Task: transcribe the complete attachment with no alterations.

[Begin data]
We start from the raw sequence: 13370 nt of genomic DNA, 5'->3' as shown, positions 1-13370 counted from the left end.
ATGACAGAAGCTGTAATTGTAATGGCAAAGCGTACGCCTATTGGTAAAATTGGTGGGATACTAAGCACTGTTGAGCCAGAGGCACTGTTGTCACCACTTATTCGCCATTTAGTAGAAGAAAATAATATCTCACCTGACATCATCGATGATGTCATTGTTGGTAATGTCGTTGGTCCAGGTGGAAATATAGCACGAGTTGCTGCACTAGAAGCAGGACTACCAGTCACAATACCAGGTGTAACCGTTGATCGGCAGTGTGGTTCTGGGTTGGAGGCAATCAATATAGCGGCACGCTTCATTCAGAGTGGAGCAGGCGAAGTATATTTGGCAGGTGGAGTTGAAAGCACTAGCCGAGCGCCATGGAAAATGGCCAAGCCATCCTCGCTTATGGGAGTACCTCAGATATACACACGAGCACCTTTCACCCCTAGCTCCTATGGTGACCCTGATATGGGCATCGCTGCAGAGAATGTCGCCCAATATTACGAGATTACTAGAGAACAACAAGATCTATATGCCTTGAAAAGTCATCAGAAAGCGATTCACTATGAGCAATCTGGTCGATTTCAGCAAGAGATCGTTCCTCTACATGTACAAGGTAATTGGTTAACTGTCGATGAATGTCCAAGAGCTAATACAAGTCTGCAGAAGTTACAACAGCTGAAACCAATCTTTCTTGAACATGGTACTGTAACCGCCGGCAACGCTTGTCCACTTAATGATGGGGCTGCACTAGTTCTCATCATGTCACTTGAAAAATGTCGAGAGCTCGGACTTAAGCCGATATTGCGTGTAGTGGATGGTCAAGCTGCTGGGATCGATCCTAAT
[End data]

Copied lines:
We start from the raw sequence: 13370 nt of genomic DNA, 5'->3' as shown, positions 1-13370 counted from the left end.
ATGACAGAAGCTGTAATTGTAATGGCAAAGCGTACGCCTATTGGTAAAATTGGTGGGATACTAAGCACTGTTGAGCCAGAGGCACTGTTGTCACCACTTATTCGCCATTTAGTAGAAGAAAATAATATCTCACCTGACATCATCGATGATGTCATTGTTGGTAATGTCGTTGGTCCAGGTGGAAATATAGCACGAGTTGCTGCACTAGAAGCAGGACTACCAGTCACAATACCAGGTGTAACCGTTGATCGGCAGTGTGGTTCTGGGTTGGAGGCAATCAATATAGCGGCACGCTTCATTCAGAGTGGAGCAGGCGAAGTATATTTGGCAGGTGGAGTTGAAAGCACTAGCCGAGCGCCATGGAAAATGGCCAAGCCATCCTCGCTTATGGGAGTACCTCAGATATACACACGAGCACCTTTCACCCCTAGCTCCTATGGTGACCCTGATATGGGCATCGCTGCAGAGAATGTCGCCCAATATTACGAGATTACTAGAGAACAACAAGATCTATATGCCTTGAAAAGTCATCAGAAAGCGATTCACTATGAGCAATCTGGTCGATTTCAGCAAGAGATCGTTCCTCTACATGTACAAGGTAATTGGTTAACTGTCGATGAATGTCCAAGAGCTAATACAAGTCTGCAGAAGTTACAACAGCTGAAACCAATCTTTCTTGAACATGGTACTGTAACCGCCGGCAACGCTTGTCCACTTAATGATGGGGCTGCACTAGTTCTCATCATGTCACTTGAAAAATGTCGAGAGCTCGGACTTAAGCCGATATTGCGTGTAGTGGATGGTCAAGCTGCTGGGATCGATCCTAAT